Canada: Regulation Of Derivatives – An Update

In our previous articles on the Regulation of Credit Default Swaps, published on September 26, 2008 and November 28, 2008, we described how regulators in the United States and Canada were addressing the issues of systemic risk and the instability of the financial system attributed to credit default swaps in the aftermath of the financial credit crisis that started in the summer of 2007. While there are many areas in which regulation is seen to be necessary, the largely unregulated privately negotiated over-the-counter (OTC) derivatives market , which includes credit default swaps, is receiving the most attention.

On May 13, 2009, Secretary of the US Treasury Timothy F. Geithner sent a letter to US congressional leaders outlining proposed amendments to the Commodity Exchange Act (CEA), securities laws and other relevant laws that Secretary Geithner believes are needed to enable the US government to effectively regulate the OTC derivatives markets. This update summarizes and briefly comments upon the framework proposed by Secretary Geithner. It also reports on stakeholder reactions to Secretary Geither's proposals.

Objectives of Regulation

The US Treasury Department outlined four main objectives to be achieved by government regulation of the OTC derivatives markets and discussed the related steps to be taken:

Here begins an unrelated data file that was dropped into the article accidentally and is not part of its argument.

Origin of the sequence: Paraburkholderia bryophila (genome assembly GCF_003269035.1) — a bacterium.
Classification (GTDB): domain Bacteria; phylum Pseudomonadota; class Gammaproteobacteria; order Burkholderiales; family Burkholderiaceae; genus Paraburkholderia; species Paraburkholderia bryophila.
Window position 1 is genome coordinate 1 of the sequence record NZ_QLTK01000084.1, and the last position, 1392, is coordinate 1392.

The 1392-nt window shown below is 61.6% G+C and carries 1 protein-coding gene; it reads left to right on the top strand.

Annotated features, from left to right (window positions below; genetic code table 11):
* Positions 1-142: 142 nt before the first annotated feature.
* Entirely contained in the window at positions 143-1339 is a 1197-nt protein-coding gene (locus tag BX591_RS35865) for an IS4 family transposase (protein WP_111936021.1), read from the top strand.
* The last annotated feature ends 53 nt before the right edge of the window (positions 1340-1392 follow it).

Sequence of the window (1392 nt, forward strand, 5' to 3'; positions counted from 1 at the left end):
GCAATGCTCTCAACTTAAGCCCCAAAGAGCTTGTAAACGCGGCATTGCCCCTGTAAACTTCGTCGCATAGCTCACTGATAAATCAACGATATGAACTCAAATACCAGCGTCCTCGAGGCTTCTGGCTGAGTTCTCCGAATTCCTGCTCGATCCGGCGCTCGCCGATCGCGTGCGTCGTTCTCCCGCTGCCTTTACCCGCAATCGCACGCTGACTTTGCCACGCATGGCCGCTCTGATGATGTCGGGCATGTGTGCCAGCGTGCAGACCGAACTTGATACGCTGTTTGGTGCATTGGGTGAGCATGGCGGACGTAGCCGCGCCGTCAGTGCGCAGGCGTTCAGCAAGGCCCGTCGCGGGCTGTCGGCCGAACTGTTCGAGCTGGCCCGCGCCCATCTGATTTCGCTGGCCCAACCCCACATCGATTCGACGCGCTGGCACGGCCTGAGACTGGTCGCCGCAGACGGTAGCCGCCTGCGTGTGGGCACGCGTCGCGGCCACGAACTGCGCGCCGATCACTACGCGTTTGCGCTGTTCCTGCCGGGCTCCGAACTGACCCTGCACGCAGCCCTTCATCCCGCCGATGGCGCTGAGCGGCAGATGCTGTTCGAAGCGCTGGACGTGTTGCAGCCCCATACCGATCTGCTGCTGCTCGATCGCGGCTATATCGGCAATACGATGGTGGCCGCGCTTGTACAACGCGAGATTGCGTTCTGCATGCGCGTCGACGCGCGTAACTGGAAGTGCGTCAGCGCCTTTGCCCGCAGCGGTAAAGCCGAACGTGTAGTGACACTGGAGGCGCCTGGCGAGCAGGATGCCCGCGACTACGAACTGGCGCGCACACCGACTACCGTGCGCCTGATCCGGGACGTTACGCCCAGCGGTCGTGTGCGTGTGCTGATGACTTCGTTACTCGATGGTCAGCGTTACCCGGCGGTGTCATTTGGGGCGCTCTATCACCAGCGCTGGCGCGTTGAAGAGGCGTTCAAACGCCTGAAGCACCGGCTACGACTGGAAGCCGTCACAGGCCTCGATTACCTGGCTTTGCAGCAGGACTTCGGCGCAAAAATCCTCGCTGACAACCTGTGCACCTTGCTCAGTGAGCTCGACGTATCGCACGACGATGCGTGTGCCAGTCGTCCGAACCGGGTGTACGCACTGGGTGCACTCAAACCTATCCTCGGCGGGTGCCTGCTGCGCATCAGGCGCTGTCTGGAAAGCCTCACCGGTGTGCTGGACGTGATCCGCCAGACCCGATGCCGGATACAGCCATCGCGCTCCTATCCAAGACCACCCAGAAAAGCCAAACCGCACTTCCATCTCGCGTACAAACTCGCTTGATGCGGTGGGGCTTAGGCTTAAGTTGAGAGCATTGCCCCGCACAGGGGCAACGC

1. Preventing activities in OTC derivatives markets from posing risk to the financial system by :

  1. amending the CEA and securities laws to require clearing of all standardized OTC derivatives through regulated central counterparties (CCPs);
  2. ensuring that CCPs impose robust margin requirements and other necessary risk controls; and
  3. ensuring that non-standardized OTC derivatives are not used solely as a means to avoid using a CCP.

2. Promoting the efficiency and transparency of OTC derivatives markets by:

  1. imposing a "robust and appropriate regime of prudential supervision and regulation" on dealers and firms whose activities in the OTC derivatives markets create large exposures to counterparties, including the establishment of conservative capital requirements, business conduct standards, reporting requirements, and conservative requirements relating to initial margins on counterparty credit exposures;
  2. amending the CEA and securities laws to authorize the Commodity Futures Trading Commission (CFTC) and the Securities and Exchange Commission (SEC) to impose recordkeeping and timely reporting requirements on all OTC derivatives transacted, including requiring clearing of standardized derivatives transactions through a regulated CCP and reporting of customized, non-standardized transactions to a regulated trade repository; and
  3. requiring CCPs and trade repositories, such as regulated exchanges and regulated transparent electronic trade execution systems for OTC derivatives, to ― among other things ― make aggregate data on open positions and trading volumes available to the public, and to make data on any individual counterparty's trades and positions available on a confidential basis to the CFTC, the SEC and the institution's primary regulators.

3. Preventing market manipulation, fraud and other market abuses by:

  1. ensuring that the CFTC and SEC have clear, unimpeded authority to police fraud, market manipulation and other market abuses involving all OTC derivatives;
  2. ensuring that the CFTC has authority to set position limits on OTC derivatives that perform or affect a significant price discovery function with respect to regulated markets; and
  3. requiring CCPs, trade repositories and other market participants to provide the CFTC, SEC and other regulators with a complete picture of activity in the OTC derivatives market in order to assist regulators in detecting and deterring market abuses.